The goal of the project was to apply the USDA Forest Service’s Tree Canopy (TC) Assessment Protocols to Cuyahoga County.

The analysis was conducted based primarily on 2011 infrared imagery from the National Agricultural Inventory Program (NAIP), together with a number of local data sources. The project was made possible by funding from a US Forest Service grant administered by the Ohio Department of Natural Resources, Division of Forestry, with support from the Cuyahoga River Community Planning Organization. Funding was matched by equal in-kind contributions from the Cuyahoga County Planning Commission and Cleveland Metroparks, as well as a number of individual communities. Land cover analysis was conducted by the Spatial Analysis Laboratory at the University of Vermont’s Rubenstein School of the Environment and Natural Resources in collaboration with SavATree, Inc. Tree canopy metrics were developed by the Cuyahoga County Planning Commission and Cleveland Metroparks.

Mapping Cuyahoga County’s Trees

Prior to this study, the only comprehensive remotely-sensed estimates of tree canopy for Cuyahoga County were from the 2006 National Land Cover Database (NLCD 2006). While NLCD 2006 is valuable for analyzing land cover at the regional level, it is derived from relatively coarse, 30-meter resolution satellite imagery (Figure 3a).

The NLCD substantially underestimated Cuyahoga County’s tree canopy, at 17.6%, largely because it failed to capture smaller patches.

Instead, using advanced automated processing techniques to combine high resolution aerial imagery (Figure 3b), with a variety of locally developed sources to develop land cover mapping for the entire county in much greater detail (Figure 3c).

Data sources include:

  • Leaf-on 4-band aerial imagery, 1 meter resolution (USDA National Agricultural Imagery Program, 2011)
  • Leaf-off 3-band color infrared aerial imagery, 1 foot resolution (Cuyahoga County, 2011)
  • LiDAR point cloud (Cuyahoga County, 2006)
  • Building polygons (Cuyahoga County, 2006 and City of Cleveland, 2008)
  • Road polygons (Cuyahoga County, 2006)
  • Property parcel polygons (Cuyahoga County, 2013)
  • Hydrography polygons (Cuyahoga County, 2006)
  • Impervious surface polygons (NEORSD, 2012)


Comparison of NLCD to high-resolution land cover: (Figures 3a-3c)
NLCD Tree Canopy (30 meter)
Figure 3a: NLCD Tree Canopy (30 meter)
Color-infrared Aerial Imagery (1 meter)
Figure 3b: Color-infrared Aerial Imagery (1 meter)

Land Cover Derived from 2011 Aerial Imagery
Figure 3c: Land Cover Derived from 2011 Aerial Imagery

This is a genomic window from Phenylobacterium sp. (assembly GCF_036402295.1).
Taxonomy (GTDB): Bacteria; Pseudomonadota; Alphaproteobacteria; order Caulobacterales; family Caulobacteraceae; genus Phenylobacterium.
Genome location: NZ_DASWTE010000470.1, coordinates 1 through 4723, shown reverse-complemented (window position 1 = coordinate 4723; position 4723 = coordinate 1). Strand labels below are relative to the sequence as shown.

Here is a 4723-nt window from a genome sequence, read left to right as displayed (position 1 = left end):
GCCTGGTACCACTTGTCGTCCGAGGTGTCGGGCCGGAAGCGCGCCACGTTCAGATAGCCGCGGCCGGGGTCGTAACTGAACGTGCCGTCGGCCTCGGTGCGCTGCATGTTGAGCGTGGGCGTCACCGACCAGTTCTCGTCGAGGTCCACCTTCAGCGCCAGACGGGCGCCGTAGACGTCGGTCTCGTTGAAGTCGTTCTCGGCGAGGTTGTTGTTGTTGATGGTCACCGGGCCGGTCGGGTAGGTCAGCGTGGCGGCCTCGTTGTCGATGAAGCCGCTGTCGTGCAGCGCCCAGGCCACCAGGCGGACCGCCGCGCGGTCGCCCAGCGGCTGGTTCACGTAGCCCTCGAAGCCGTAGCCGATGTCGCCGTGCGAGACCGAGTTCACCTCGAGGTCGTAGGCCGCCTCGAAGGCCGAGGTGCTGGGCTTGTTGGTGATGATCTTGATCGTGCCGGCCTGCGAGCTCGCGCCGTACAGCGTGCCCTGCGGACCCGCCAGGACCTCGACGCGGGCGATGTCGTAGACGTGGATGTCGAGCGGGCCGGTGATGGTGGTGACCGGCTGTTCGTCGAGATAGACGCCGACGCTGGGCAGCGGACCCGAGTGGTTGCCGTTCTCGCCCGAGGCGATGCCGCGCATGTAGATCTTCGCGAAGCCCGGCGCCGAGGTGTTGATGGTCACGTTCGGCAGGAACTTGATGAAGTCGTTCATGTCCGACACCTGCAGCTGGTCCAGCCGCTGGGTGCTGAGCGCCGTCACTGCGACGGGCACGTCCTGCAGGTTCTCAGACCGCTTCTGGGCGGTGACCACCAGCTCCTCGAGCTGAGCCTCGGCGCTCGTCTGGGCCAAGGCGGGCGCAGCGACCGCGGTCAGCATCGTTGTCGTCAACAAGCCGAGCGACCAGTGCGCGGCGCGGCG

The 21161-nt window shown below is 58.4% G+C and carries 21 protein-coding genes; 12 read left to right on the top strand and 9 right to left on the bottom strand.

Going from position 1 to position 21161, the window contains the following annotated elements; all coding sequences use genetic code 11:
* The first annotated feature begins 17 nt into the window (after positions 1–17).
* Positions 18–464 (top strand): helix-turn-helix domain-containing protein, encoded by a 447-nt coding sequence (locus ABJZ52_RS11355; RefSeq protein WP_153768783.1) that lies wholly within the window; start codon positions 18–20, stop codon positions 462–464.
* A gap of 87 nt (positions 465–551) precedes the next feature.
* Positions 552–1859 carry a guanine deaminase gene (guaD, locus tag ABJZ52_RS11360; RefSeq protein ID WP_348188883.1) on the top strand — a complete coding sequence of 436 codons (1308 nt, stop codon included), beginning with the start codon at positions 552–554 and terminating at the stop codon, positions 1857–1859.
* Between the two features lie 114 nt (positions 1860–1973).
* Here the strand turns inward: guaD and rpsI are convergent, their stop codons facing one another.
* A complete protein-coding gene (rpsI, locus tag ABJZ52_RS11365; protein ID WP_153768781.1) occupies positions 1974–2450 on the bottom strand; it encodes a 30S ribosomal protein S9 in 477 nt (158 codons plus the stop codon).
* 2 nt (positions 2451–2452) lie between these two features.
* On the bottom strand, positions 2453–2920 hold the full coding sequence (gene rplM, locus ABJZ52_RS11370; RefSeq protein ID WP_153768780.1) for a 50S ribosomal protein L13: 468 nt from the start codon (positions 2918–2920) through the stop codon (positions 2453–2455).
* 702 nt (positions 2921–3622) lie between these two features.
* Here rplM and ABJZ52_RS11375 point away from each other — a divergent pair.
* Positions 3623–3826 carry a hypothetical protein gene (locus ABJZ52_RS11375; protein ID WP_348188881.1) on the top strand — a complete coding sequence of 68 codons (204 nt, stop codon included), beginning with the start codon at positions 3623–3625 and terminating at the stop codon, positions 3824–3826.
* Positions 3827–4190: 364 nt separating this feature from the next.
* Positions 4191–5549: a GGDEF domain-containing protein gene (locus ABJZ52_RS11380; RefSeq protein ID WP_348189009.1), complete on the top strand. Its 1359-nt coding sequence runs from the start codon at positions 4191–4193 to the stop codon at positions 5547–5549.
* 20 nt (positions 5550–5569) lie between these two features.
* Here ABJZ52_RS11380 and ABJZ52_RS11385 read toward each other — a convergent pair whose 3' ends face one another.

Geographic Area Metrics

After land cover was mapped county-wide, Tree Canopy (TC) metrics were summarized for a number of geographic scales. Existing TC and Possible TC metrics were calculated for Communities, Watersheds, Riparian Zones, Census Tracts and Blocks, and individual parcels. Metrics were calculated both in terms of total acres and as a percentage of the land area within each parcel (TC area ÷ land area of the parcel). See Figures 4a–4d for a graphic view of parcel level summarization.

In addition to those calculated metrics, any characteristics of those areas can be applied to the analysis. Population demographics, for example, can be tied to the metrics for census geographies. Property appraisal characteristics, such as land use or ownership can be applied at the parcel level.


Figure 4a: Parcels
Land Cover
Figure 4b: Land Cover
Existing Tree Canopy by Parcel
Figure 4c: Existing Tree Canopy by Parcel
Possible Tree Canopy by Parcel
Figure 4d: Possible Tree Canopy by Parcel

Accuracy Assessment

Online Accuracy Assessment Tool
Online Accuracy Assessment Tool

In order to determine the accuracy of the land cover products, a rigorous accuracy assessment was conducted. Over 1,900 points were sampled and evaluated using a web-based mapping application developed by Cleveland Metroparks. Both the 10-class land cover and 7-class land cover data sets were evaluated for accuracy.

Overall, the land cover data proved to be about 93% accurate. The accuracy of the “Tree Canopy” classification (the basis for metrics reported in the study), was found to be greater than 97%.

Per-Class Accuracy Assessment*

ClassAccuracy (%)+/- (%)
Road/Other Pavement95.22.5
All Tree Canopy97.81.5

* The 7-class land cover scheme was consolidated to 5 classes for accuracy assessment. “Vegetation” was combined with the relatively rare “Bare Soil” class. In addition, “Road/Railroad Pavement” and “Other Pavement” were combined for the accuracy assessment.

Thanks to many of the participating communities that assisted in conducting the accuracy assessment. In addition to the Cuyahoga County Planning Commission and Cleveland Metroparks, assessments were conducted by:

  • Bratenahl
  • Brook Park
  • Cleveland Heights
  • Euclid
  • Garfield Heights
  • Highland Heights
  • Lakewood
  • Middleburg Heights
  • Olmsted Township
  • Orange
  • Richmond Heights
  • Rocky River
  • Seven Hills
  • South Euclid
  • Strongsville
  • Cuyahoga County Soil & Water Conservation District

Specific questions regarding this accuracy assessment can be directed to Stephen Mather of Cleveland Metroparks.

 Full Reports

Two reports were prepared as part of the assessment. The University of Vermont’s Spatial Analysis Laboratory  conducted and documented the land cover analysis, and County Planning wrote a summary report  on the Urban Tree Canopy metrics.

Land Cover Report (PDF}
Land Cover Report (PDF)
Cover page for Urban Tree Canopy Assessment
Urban Tree Canopy Assessment Report (PDF)